Making War on Syria
By Reginald Johnson
In a sickening reminder of what happened during the lead-up to the Iraq War, reporters and members of Congress are failing to ask the tough questions about why the U.S. is getting involved in the Syrian conflict.
The administration of President Barack Obama announced Thursday that the U.S. is planning on sending military weapons to the opposition forces fighting a bloody civil war against the Syrian government of Bashar al-Assad.
The administration claims that Syria used chemical weapons against the “rebel” forces, and crossed a “red line” which the U.S. finds unacceptable.
“The president has said that the use of chemical weapons would change his calculus, and it has,” said Benjamin J. Rhodes, Obama’s deputy national security adviser, as reported in The Washington Post. Rhodes said U.S. intelligence had determined with “high certainty” that Syrian government forces have “used chemical weapons, including the nerve agent sarin, on a small scale against the opposition multiple times in the last year.”
Intelligence agencies estimate that 100 to 150 people have died as a result of chemical weapons use, he said.
Soon after the administration announcement, members of Congress from both political parties rushed to show support for the decision to send arms, and even push for bolder action.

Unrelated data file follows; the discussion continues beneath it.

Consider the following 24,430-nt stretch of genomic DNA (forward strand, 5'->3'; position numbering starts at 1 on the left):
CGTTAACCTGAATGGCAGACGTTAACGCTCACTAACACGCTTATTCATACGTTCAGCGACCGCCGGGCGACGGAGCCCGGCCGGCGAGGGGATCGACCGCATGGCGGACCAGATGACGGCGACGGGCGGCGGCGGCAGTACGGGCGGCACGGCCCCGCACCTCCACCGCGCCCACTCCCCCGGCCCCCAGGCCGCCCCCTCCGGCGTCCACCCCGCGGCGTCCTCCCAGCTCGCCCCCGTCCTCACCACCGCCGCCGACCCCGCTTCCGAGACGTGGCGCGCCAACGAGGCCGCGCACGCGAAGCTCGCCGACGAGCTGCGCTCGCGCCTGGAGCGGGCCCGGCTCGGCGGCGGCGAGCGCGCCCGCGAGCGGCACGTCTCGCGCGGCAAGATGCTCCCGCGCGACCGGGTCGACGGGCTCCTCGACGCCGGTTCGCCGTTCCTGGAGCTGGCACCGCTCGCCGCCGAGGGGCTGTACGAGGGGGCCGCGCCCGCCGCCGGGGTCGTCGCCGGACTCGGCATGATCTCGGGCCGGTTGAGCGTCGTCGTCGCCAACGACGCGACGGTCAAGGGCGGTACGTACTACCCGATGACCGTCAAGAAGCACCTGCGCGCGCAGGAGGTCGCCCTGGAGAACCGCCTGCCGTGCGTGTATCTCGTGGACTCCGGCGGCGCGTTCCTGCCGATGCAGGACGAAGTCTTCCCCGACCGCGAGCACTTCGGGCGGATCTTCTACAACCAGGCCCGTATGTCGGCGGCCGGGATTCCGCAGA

”The U.S. should move swiftly to shift the balance on the ground in Syria by considering grounding the Syrian air force with stand-off weapons and protecting a safe zone in northern Syria with Patriot missiles in Turkey,” said Sen. Robert Casey, D-Pa. as quoted in the Post.
Media coverage has been soft, with reporters steering away from asking uncomfortable questions of the administration about links between the rebels and al-Qaeda and the illegality of sending arms to opposition forces.
So the bandwagon has started rolling towards another war for the U.S. First we’re sending military aid, then possibly impose a no-fly zone, and then who knows? Boots on the ground? The thought of another war in the Middle East involving American forces is mind numbing, after the utter disaster of Iraq. And a war in Syria could quickly get much larger, involving Iran and Russia on one side and America, Britain, France and Israel on the other side. Scary.